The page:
The New Yorker March 8, 2021

Founded in 1925, The New Yorker publishes the best writers of its time and has received more National Magazine Awards than any other magazine, for its groundbreaking reporting, authoritative analysis, and creative inspiration. The New Yorker takes readers beyond the weekly print magazine with the web, mobile, tablet, social media, and signature events. The New Yorker is at once a classic and at the leading edge.

:
United States
言語:
English
出版社:
Conde Nast US
刊行頻度:
Weekly
¥988
¥10,985
47 号

この号

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contributors

Joshua Rothman (“Missing a Beat,” p. 30), the ideas editor of newyorker.com, has worked at the magazine since 2012. Rosanna Warren (Poem, p. 34) published the poetry collection “So Forth” and the biography “Max Jacob: A Life in Art and Letters” in 2020. Dexter Filkins (“Last Exit,” p. 40), a staff writer, won a National Book Critics Circle Award for “The Forever War.” Casey Cep (Books, p. 62) is a staff writer and the author of “Furious Hours: Murder, Fraud, and the Last Trial of Harper Lee.” John Cuneo (Cover) has contributed drawings, cartoons, and covers to The New Yorker since 1994. His latest book, “Coping Skills: Helpful Drawings,” a collection of his recent personal work, will be out in April. Anna Shechtman (Puzzles & Games Dept.), a Klarman Fellow at Cornell University, is a…

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the mail

THE CHURCH’S LAND GRAB David Owen’s fascinating piece about the cartographer Molly Burhans’s attempts to map the Catholic Church’s lands, with the goal of empowering the Church to fight climate change, does not fully explain how the Church came to own two hundred million acres of land (“Promised Land,” February 8th). The answer involves the Doctrine of Discovery, a collection of edicts issued by the Church throughout the past thousand years that sent explorers around the world to appropriate land that was unoccupied by Christians. Ever since, the logic of terra nullius, or “nobody’s land,” has been used to justify the seizure of land and water and the accompanying attacks on indigenous sovereignty. Visionary though Burhans’s project may be, the work of harnessing the power of the Catholic Church to battle…

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goings on about town: this week

MUSIC Cal Performances CLASSICAL This performing-arts presenter traditionally brings top-calibre talent to Bay Area audiences at its home base, the University of California, Berkeley; now, with its pay-per-view streaming series, “Cal Performances at Home,” it offers artists to the world in prerecorded performances from far-flung locations. With the spring season under way, the fierce harpsichord advocate Mahan Esfahani plays Bach’s canonical Goldberg Variations at the Bach Archive, in Leipzig, Germany (March 4). The luminous pianist Mitsuko Uchida performs two Schubert impromptus and his gently unfurling Sonata in G Major, D. 894, at the renowned Wigmore Hall, in London (March 18).—Oussama Zahr CHUNG HA: “Querencia” K-POP Originally a bit player in the eleven-member, reality-show-born K-pop girl group I.O.I., Kim Chung-ha, known mononymously as CHUNG HA, has blossomed into a solo star since the group’s disbanding,…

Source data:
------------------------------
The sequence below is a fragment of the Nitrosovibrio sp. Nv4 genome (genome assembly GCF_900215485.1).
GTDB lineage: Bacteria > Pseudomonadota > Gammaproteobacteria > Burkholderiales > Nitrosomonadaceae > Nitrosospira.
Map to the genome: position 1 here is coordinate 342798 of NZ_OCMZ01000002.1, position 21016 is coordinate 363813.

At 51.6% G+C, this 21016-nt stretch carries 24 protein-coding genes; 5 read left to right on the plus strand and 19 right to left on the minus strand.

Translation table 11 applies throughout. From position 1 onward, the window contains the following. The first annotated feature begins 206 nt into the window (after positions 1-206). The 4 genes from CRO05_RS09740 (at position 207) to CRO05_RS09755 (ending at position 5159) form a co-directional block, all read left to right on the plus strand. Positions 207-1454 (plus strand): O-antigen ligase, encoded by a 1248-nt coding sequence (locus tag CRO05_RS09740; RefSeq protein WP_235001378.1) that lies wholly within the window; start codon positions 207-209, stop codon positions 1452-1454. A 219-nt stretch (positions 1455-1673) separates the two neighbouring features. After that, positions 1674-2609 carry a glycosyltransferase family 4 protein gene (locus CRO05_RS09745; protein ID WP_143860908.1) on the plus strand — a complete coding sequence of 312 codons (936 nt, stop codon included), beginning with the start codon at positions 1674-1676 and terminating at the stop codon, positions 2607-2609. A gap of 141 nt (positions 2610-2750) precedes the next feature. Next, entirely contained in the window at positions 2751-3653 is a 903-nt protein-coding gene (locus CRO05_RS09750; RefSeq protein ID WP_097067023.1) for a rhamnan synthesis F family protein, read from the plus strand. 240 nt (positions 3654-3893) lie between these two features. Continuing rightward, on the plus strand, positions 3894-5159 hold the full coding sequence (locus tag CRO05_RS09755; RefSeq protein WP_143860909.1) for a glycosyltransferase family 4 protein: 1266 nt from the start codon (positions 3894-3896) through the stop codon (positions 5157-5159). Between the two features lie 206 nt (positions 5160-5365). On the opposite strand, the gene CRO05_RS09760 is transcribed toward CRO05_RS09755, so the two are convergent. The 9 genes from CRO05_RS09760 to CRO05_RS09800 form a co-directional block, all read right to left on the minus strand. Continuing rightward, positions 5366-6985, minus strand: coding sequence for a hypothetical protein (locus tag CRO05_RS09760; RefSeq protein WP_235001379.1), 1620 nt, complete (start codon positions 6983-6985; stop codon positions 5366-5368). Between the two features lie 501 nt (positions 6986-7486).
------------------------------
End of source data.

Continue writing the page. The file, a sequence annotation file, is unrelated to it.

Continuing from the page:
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goings on about town: television

Barb and Star Go to Vista Del Mar At first, this wacky lime Daiquiri of a comedy, written by and starring Kristen Wiig and Annie Mumolo, feels like a long setup for a “Saturday Night Live” sketch. Barb (Mumolo) and Star (Wiig) are middle-aged best friends from an unnamed Midwestern town who share a house, a hair style, and an unceasing passion for discount culottes; after losing their jobs as salesclerks at Jennifer Convertibles, they decide to go on a big trip to Florida to shake things up. There are solid jokes from the get-go—Vanessa Bayer steals an early scene as the dictatorial leader of a local women’s “talking club”—but as the movie unfolds its quirky heroines feel less and less like stand-ins for a certain type of T. J. Maxx…

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tables for two: ha’s dac biet

If there’s an image of pandemic dining that will stay with me years from now, it may be one posted on Instagram by Anthony Ha and Sadie Mae Burns for their pop-up, Ha’s Đâc Biêt. In it, the couple, who met while working at Mission Chinese Food, in 2015, are standing at the hood of a car that’s covered with a magnificent spread of takeout containers. Chopsticks poised near their mouths—Ha’s mask pulled down to his chin, his shirt pocket stuffed with napkins—they wear goofy, deer-in-headlights expressions. The photo is both pragmatic—“This could be you! (If you wear your warmest parka and are committed to eating on the hood of your car),” the caption reads—and heartening: they look, genuinely, in spite of it all, to be having a good time. If…

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comment: getting close?

Optimism is one of the things that the coronavirus pandemic has made it hard to hold on to, or even to measure. Going through the data can have a seesawing effect on a person’s state of mind. Last week, Johnson & Johnson announced that, in trials, its COVID-19 vaccine had an efficacy rate of more than sixty-six per cent in preventing moderate to severe disease, and was eightyfive per cent effective at preventing severe to critical cases—and that no one who got the vaccine was hospitalized or died because of covid-19. On Friday, the Food and Drug Administration’s vaccine-advisory committee voted, unanimously, to recommend that it become the third vaccine to be given an emergency-use authorization in the United States. It could be deployed as soon as this week. Should one’s…

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